Ja­pan’s Abe grilled on crony­ism

The Star Early Edition - - WORLD -

TOKYO: Ja­panese Prime Min­is­ter Shinzo Abe was yes­ter­day grilled by op­po­si­tion party law­mak­ers on his al­leged in­volve­ment in an in­flu­ence-ped­dling scan­dal.

He was accused of hav­ing used his in­flu­ence to ma­nip­u­late a govern­ment de­ci­sion to ben­e­fit a close friend seek­ing to open a vet­eri­nary school in a spe­cial dereg­u­lated zone.

The prime min­is­ter, amid tum­bling pub­lic sup­port, was also ques­tioned over his role in se­lect­ing To­momi Inada as de­fence min­is­ter, as she is cur­rently em­broiled in an al­leged cover-up of logs de­tail­ing the ac­tiv­i­ties of Ja­panese troops in a UN peace­keep­ing mis­sion in South Su­dan.

Speak­ing at a spe­cial ses­sion of the House of Rep­re­sen­ta­tives Bud­get Com­mit­tee, Abe main­tained that no favouritism had been shown to his friend Ko­taro Kake, who runs Kake Ed­u­ca­tional In­sti­tu­tion, which is set to open a new vet­eri­nary depart­ment at a pri­vate uni­ver­sity in Ehime Pre­fec­ture in Ja­pan’s north-western Shikoku re­gion.

In a bid to claw back some pub­lic sup­port, Abe re­versed an ear­lier party de­ci­sion for him to not ap­pear in par­lia­ment to be grilled by the op­po­si­tion, as me­dia polls have shown that the pub­lic’s mis­trust in Abe has risen ex­po­nen­tially re­cently.

The prime min­is­ter, who will reshuf­fle his cab­i­net early next month in a fur­ther bid to re­store pub­lic sup­port, con­ceded that he had been friends with Kake since they were stu­dents and they some­times dined to­gether and treated each other to nights out.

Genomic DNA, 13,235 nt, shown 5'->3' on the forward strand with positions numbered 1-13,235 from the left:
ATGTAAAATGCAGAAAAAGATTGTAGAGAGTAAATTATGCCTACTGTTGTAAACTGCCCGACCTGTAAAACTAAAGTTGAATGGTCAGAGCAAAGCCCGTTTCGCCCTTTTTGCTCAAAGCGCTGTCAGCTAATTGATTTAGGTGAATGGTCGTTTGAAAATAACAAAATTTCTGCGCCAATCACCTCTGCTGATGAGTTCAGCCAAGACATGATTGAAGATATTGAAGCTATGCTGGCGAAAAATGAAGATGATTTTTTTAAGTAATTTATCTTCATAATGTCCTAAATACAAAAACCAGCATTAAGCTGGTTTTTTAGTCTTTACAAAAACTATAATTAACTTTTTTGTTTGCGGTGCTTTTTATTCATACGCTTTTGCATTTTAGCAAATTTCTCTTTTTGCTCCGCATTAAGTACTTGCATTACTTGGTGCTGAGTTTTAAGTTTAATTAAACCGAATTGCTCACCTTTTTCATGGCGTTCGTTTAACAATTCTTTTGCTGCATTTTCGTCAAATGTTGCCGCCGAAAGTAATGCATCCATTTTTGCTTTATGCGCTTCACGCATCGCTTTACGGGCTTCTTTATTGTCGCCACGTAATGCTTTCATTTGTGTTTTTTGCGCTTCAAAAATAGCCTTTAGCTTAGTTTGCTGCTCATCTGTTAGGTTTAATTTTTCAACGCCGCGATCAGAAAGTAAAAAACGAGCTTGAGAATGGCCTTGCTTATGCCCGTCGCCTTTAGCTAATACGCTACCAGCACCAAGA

Abe main­tained, how­ever, that Kake had never asked for any favours based on Abe’s po­si­tion in pol­i­tics and that he had not given any in­struc­tions per­son­ally on mat­ters re­lated to the vet­eri­nary depart­ment’s open­ing.

Af­ter an op­po­si­tion law­maker dis­played an en­larged print of a pho­to­graph in par­lia­ment show­ing Abe and Kake hold­ing up wine glasses while fac­ing the cam­era, Abe said: “There is a say­ing that one should never al­low room for doubts. Since this is a mat­ter in­volv­ing a friend of mine, it is un­der­stand­able that the peo­ple would look at it with sus­pi­cion.”

Abe, whose rul­ing party has suf­fered de­feats in re­cent lo­cal elec­tions, in­clud­ing in Tokyo, and more re­cently to an op­po­si­tion-backed for­mer law­maker who won the Sendai may­oral elec­tion, later said that the econ­omy re­mained his pri­or­ity.

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